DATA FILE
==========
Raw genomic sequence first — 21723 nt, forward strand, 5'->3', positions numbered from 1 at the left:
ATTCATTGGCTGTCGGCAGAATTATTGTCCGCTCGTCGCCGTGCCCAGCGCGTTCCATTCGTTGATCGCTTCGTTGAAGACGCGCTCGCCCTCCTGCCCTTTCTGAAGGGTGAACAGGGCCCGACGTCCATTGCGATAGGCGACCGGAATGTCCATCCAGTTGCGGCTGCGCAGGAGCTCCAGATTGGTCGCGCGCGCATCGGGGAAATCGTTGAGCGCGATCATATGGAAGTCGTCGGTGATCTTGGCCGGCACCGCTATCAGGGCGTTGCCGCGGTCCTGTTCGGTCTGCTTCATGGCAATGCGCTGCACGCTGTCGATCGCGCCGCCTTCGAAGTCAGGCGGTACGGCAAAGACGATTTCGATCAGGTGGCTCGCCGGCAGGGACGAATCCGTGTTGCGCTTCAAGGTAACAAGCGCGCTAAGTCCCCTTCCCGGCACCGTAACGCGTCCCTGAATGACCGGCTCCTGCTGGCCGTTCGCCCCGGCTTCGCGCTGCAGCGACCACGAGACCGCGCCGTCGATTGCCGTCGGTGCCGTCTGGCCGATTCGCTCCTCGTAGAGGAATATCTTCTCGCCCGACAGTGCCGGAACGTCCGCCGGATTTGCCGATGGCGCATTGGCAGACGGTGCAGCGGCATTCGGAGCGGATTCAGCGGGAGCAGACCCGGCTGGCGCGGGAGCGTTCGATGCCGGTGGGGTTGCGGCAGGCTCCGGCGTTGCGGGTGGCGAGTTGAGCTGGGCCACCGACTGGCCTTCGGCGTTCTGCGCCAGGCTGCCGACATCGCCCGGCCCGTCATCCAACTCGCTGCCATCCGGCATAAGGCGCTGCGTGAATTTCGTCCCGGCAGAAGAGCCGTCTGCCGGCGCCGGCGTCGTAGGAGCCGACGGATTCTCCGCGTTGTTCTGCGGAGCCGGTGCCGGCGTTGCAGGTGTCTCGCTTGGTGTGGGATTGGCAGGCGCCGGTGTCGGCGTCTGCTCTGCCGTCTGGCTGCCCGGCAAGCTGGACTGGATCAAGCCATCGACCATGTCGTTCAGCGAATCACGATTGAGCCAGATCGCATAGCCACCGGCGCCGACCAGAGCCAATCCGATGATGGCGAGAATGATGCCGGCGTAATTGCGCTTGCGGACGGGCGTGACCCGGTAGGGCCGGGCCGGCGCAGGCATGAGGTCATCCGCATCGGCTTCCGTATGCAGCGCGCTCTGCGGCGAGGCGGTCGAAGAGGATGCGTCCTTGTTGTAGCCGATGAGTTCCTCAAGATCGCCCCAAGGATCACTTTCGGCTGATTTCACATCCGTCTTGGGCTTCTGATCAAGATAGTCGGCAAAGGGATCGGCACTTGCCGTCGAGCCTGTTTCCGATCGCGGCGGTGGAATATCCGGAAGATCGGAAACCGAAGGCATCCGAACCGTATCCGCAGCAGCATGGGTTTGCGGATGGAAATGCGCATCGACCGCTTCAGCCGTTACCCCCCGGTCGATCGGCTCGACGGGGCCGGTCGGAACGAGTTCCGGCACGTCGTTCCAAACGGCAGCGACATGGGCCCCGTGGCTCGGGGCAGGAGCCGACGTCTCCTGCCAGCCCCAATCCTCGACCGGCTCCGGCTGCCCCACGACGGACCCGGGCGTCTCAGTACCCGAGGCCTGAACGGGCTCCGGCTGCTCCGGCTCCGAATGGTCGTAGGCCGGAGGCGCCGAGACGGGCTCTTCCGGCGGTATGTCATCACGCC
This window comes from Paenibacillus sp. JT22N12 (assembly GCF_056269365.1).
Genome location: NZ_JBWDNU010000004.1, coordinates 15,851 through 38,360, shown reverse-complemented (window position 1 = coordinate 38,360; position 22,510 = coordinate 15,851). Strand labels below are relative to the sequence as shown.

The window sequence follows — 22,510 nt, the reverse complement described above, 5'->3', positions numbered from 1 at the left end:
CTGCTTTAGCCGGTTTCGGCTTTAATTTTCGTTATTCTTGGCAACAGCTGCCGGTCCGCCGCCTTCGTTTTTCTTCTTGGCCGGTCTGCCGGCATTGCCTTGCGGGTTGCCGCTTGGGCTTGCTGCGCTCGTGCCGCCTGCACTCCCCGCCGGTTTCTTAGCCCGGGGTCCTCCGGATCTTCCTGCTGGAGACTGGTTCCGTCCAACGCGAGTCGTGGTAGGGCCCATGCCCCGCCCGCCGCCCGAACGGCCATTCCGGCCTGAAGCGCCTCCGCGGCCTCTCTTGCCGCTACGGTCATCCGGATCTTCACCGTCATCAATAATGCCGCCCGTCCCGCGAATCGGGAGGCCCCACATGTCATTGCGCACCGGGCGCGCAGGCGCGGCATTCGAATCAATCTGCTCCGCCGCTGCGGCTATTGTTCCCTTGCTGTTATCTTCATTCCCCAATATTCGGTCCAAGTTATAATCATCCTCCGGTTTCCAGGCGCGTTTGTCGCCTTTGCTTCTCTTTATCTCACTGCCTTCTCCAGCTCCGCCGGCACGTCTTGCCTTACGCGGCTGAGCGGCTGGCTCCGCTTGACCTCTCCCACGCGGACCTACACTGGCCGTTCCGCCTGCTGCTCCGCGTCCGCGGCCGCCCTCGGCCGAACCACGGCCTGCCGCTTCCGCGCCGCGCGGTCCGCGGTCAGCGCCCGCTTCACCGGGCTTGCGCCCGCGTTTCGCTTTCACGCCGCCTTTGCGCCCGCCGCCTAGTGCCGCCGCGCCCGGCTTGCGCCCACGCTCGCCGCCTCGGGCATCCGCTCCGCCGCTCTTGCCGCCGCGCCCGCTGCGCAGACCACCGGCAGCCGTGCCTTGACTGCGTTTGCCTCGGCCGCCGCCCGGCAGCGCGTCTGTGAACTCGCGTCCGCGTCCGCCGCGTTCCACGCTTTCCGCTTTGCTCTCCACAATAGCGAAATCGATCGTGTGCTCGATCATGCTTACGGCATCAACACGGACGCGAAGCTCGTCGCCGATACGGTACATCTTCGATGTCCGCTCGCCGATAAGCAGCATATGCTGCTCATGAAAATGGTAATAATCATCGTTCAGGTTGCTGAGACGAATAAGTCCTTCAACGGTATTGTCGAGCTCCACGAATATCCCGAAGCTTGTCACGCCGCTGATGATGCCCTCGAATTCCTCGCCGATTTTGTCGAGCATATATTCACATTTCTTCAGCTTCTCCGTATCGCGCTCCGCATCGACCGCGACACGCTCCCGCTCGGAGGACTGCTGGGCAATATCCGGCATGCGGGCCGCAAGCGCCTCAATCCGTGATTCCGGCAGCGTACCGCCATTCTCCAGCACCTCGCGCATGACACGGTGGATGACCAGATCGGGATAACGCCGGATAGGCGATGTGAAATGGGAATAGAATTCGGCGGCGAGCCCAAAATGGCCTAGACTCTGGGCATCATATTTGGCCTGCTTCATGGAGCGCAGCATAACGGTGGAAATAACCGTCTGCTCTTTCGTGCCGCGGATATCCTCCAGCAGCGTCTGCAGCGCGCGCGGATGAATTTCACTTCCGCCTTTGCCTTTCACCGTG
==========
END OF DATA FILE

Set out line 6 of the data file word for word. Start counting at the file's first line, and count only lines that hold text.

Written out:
CTGCTTTAGCCGGTTTCGGCTTTAATTTTCGTTATTCTTGGCAACAGCTGCCGGTCCGCCGCCTTCGTTTTTCTTCTTGGCCGGTCTGCCGGCATTGCCTTGCGGGTTGCCGCTTGGGCTTGCTGCGCTCGTGCCGCCTGCACTCCCCGCCGGTTTCTTAGCCCGGGGTCCTCCGGATCTTCCTGCTGGAGACTGGTTCCGTCCAACGCGAGTCGTGGTAGGGCCCATGCCCCGCCCGCCGCCCGAACGGCCATTCCGGCCTGAAGCGCCTCCGCGGCCTCTCTTGCCGCTACGGTCATCCGGATCTTCACCGTCATCAATAATGCCGCCCGTCCCGCGAATCGGGAGGCCCCACATGTCATTGCGCACCGGGCGCGCAGGCGCGGCATTCGAATCAATCTGCTCCGCCGCTGCGGCTATTGTTCCCTTGCTGTTATCTTCATTCCCCAATATTCGGTCCAAGTTATAATCATCCTCCGGTTTCCAGGCGCGTTTGTCGCCTTTGCTTCTCTTTATCTCACTGCCTTCTCCAGCTCCGCCGGCACGTCTTGCCTTACGCGGCTGAGCGGCTGGCTCCGCTTGACCTCTCCCACGCGGACCTACACTGGCCGTTCCGCCTGCTGCTCCGCGTCCGCGGCCGCCCTCGGCCGAACCACGGCCTGCCGCTTCCGCGCCGCGCGGTCCGCGGTCAGCGCCCGCTTCACCGGGCTTGCGCCCGCGTTTCGCTTTCACGCCGCCTTTGCGCCCGCCGCCTAGTGCCGCCGCGCCCGGCTTGCGCCCACGCTCGCCGCCTCGGGCATCCGCTCCGCCGCTCTTGCCGCCGCGCCCGCTGCGCAGACCACCGGCAGCCGTGCCTTGACTGCGTTTGCCTCGGCCGCCGCCCGGCAGCGCGTCTGTGAACTCGCGTCCGCGTCCGCCGCGTTCCACGCTTTCCGCTTTGCTCTCCACAATAGCGAAATCGATCGTGTGCTCGATCATGCTTACGGCATCAACACGGACGCGAAGCTCGTCGCCGATACGGTACATCTTCGATGTCCGCTCGCCGATAAGCAGCATATGCTGCTCATGAAAATGGTAATAATCATCGTTCAGGTTGCTGAGACGAATAAGTCCTTCAACGGTATTGTCGAGCTCCACGAATATCCCGAAGCTTGTCACGCCGCTGATGATGCCCTCGAATTCCTCGCCGATTTTGTCGAGCATATATTCACATTTCTTCAGCTTCTCCGTATCGCGCTCCGCATCGACCGCGACACGCTCCCGCTCGGAGGACTGCTGGGCAATATCCGGCATGCGGGCCGCAAGCGCCTCAATCCGTGATTCCGGCAGCGTACCGCCATTCTCCAGCACCTCGCGCATGACACGGTGGATGACCAGATCGGGATAACGCCGGATAGGCGATGTGAAATGGGAATAGAATTCGGCGGCGAGCCCAAAATGGCCTAGACTCTGGGCATCATATTTGGCCTGCTTCATGGAGCGCAGCATAACGGTGGAAATAACCGTCTGCTCTTTCGTGCCGCGGATATCCTCCAGCAGCGTCTGCAGCGCGCGCGGATGAATTTCACTTCCGCCTTTGCCTTTCACCGTG